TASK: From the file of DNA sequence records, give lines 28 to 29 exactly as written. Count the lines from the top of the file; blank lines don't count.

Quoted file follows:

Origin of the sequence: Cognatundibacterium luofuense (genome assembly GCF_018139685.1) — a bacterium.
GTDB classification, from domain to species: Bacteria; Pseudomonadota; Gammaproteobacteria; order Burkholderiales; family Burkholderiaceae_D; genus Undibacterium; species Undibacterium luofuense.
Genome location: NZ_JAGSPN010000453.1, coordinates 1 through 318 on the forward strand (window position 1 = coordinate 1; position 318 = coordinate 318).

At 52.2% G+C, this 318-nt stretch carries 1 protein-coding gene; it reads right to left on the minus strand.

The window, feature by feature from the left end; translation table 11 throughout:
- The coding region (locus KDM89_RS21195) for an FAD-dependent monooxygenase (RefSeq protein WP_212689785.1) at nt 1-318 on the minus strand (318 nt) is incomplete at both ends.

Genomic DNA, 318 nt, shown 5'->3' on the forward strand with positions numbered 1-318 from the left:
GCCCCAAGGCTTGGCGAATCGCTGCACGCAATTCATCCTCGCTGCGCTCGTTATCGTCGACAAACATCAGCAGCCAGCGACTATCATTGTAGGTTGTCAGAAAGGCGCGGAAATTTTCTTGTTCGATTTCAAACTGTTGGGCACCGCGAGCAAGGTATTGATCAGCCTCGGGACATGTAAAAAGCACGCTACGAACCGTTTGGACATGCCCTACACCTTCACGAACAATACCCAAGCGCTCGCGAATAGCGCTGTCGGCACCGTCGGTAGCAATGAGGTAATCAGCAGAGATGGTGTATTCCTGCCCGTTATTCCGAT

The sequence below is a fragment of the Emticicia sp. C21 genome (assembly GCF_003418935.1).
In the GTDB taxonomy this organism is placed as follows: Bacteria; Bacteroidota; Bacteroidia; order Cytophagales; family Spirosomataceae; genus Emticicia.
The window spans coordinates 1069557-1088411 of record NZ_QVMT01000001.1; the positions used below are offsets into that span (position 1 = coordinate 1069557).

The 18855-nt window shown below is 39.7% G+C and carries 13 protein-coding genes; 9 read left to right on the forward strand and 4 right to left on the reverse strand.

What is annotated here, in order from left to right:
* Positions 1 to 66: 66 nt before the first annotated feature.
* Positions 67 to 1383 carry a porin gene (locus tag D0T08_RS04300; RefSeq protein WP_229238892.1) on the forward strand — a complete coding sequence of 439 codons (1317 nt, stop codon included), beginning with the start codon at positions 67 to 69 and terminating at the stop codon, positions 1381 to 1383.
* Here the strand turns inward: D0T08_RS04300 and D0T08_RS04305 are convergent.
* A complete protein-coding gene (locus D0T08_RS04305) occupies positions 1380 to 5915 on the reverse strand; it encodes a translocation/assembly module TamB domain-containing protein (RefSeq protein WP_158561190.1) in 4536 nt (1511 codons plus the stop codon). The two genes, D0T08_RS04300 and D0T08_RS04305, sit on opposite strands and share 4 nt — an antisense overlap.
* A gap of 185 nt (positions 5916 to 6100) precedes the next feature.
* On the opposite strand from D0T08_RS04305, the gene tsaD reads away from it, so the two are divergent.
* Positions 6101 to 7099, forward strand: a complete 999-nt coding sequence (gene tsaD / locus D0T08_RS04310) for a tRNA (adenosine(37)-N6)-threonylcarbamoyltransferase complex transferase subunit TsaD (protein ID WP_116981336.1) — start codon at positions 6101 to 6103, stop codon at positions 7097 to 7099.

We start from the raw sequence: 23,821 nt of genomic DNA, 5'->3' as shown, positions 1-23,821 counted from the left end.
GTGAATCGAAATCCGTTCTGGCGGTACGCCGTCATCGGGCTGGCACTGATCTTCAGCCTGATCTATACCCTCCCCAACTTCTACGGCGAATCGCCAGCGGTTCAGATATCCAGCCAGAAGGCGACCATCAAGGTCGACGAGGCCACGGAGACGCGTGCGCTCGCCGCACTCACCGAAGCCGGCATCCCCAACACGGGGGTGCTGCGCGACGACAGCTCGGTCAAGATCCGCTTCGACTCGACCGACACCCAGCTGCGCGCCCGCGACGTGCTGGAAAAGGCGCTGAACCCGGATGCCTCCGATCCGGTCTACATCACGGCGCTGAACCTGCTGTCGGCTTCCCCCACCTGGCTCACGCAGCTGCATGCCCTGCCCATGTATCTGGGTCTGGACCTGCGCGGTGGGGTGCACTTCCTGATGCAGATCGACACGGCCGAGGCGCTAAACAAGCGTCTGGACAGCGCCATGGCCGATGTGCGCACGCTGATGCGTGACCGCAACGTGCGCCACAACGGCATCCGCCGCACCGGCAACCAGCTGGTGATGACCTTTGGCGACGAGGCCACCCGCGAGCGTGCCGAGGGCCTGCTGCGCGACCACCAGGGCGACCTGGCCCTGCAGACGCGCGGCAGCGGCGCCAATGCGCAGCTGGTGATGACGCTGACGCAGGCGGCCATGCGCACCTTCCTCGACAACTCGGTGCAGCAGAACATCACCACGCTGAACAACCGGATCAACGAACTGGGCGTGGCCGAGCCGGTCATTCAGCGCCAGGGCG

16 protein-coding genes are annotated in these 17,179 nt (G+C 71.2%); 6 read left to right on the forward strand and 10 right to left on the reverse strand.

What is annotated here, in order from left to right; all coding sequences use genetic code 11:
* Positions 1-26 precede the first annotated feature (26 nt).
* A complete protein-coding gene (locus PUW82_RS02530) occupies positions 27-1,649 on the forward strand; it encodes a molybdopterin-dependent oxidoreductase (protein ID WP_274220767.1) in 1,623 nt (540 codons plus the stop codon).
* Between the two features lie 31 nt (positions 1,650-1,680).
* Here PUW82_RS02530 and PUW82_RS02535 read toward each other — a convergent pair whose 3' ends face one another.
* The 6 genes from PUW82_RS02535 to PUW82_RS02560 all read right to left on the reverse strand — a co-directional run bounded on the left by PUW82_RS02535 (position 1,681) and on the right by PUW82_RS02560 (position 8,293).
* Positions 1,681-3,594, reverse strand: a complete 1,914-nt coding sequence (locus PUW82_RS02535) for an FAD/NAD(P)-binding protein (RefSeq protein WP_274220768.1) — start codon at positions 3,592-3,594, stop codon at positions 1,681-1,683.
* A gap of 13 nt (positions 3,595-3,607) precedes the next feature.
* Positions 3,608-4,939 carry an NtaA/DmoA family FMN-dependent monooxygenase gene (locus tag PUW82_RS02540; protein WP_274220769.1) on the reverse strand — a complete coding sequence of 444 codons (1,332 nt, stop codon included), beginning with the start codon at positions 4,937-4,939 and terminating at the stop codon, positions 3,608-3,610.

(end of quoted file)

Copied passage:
* Here PUW82_RS02530 and PUW82_RS02535 read toward each other — a convergent pair whose 3' ends face one another.
* The 6 genes from PUW82_RS02535 to PUW82_RS02560 all read right to left on the reverse strand — a co-directional run bounded on the left by PUW82_RS02535 (position 1,681) and on the right by PUW82_RS02560 (position 8,293).